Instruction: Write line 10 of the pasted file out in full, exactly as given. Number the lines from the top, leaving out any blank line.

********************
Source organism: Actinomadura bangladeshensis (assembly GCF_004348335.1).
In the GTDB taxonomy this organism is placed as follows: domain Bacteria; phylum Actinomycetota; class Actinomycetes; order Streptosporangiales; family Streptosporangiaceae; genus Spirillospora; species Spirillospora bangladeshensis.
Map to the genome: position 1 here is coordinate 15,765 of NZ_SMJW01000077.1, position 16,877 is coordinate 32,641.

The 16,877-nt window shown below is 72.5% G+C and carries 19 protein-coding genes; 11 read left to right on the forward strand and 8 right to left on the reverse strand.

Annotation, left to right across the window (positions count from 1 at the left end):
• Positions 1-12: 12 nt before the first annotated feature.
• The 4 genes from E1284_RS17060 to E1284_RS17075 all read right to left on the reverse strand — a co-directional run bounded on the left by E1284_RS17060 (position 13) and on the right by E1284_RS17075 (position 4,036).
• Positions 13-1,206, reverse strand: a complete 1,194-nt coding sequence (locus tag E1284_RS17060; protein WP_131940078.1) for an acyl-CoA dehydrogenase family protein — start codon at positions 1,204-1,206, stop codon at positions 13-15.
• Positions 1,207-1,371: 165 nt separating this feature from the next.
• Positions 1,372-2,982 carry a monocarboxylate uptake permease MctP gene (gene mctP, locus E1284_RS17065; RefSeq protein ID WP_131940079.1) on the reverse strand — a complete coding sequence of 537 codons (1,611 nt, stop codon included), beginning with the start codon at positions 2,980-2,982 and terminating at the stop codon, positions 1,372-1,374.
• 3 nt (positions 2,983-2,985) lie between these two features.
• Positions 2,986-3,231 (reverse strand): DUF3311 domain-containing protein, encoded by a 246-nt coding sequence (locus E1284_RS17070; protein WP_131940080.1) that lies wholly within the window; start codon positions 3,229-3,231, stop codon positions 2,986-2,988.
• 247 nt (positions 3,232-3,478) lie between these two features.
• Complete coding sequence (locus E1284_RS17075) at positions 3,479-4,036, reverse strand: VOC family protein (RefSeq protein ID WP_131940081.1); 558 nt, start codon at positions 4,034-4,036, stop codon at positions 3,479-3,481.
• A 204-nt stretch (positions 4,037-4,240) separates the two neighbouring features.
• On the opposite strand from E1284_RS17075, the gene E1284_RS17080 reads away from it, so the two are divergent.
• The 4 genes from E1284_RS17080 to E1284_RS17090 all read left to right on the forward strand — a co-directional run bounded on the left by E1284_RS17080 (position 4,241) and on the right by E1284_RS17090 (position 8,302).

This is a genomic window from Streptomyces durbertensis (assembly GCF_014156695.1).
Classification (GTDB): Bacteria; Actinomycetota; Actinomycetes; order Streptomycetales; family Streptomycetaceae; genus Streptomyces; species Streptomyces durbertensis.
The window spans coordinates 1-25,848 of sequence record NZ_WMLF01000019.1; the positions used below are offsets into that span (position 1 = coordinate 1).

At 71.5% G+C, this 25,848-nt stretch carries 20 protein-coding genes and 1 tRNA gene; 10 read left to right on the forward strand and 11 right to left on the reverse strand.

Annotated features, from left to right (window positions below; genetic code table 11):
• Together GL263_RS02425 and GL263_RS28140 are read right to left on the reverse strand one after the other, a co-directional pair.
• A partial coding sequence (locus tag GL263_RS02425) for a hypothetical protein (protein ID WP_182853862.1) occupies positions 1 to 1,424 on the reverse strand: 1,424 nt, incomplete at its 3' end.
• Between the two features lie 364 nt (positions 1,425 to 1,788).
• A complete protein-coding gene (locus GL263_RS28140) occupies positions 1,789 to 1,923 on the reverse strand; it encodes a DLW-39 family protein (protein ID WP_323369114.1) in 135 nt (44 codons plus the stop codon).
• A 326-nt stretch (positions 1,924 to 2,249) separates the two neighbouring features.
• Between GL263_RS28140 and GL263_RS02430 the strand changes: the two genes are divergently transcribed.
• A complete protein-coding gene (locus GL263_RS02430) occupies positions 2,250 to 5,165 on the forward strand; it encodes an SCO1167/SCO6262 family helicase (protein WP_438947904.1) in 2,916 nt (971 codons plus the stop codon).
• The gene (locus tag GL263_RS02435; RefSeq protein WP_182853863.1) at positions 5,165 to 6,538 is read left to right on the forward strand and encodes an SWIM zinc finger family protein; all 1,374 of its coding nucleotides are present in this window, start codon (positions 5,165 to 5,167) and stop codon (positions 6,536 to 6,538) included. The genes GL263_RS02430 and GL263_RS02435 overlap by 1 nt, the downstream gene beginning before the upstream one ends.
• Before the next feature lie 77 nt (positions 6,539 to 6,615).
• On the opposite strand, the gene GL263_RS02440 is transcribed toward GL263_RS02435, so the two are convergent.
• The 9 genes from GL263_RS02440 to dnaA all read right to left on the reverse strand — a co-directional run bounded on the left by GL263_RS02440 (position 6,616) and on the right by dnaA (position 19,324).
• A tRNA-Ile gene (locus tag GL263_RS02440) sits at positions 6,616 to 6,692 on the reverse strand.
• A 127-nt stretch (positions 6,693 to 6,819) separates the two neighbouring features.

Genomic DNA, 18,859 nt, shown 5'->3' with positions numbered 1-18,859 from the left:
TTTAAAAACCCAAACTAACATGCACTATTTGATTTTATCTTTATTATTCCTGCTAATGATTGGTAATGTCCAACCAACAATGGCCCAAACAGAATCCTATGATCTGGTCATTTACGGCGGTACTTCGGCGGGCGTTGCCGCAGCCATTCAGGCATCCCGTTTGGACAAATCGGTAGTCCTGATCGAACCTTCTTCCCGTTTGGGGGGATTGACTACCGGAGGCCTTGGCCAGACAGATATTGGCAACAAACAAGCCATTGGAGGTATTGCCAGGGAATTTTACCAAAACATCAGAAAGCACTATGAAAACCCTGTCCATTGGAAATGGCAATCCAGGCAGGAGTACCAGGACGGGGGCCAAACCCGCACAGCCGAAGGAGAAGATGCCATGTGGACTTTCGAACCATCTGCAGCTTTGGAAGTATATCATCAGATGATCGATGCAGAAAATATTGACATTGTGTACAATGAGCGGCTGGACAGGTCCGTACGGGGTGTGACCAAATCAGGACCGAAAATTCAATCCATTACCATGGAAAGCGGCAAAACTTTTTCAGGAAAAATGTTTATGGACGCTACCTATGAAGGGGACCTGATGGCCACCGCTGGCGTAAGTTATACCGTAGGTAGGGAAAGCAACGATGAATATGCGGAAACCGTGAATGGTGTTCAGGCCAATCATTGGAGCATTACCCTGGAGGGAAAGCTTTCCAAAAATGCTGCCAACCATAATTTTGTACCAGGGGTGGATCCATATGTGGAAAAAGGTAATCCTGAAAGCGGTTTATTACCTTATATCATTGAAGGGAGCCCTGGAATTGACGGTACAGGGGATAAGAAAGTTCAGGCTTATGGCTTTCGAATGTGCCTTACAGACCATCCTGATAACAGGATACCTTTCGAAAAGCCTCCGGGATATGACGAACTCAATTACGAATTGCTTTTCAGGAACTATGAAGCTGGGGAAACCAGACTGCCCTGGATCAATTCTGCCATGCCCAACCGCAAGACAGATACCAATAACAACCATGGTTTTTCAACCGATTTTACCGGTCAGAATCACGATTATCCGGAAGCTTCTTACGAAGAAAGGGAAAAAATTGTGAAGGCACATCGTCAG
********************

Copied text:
• Positions 1,372-2,982 carry a monocarboxylate uptake permease MctP gene (gene mctP, locus E1284_RS17065; RefSeq protein ID WP_131940079.1) on the reverse strand — a complete coding sequence of 537 codons (1,611 nt, stop codon included), beginning with the start codon at positions 2,980-2,982 and terminating at the stop codon, positions 1,372-1,374.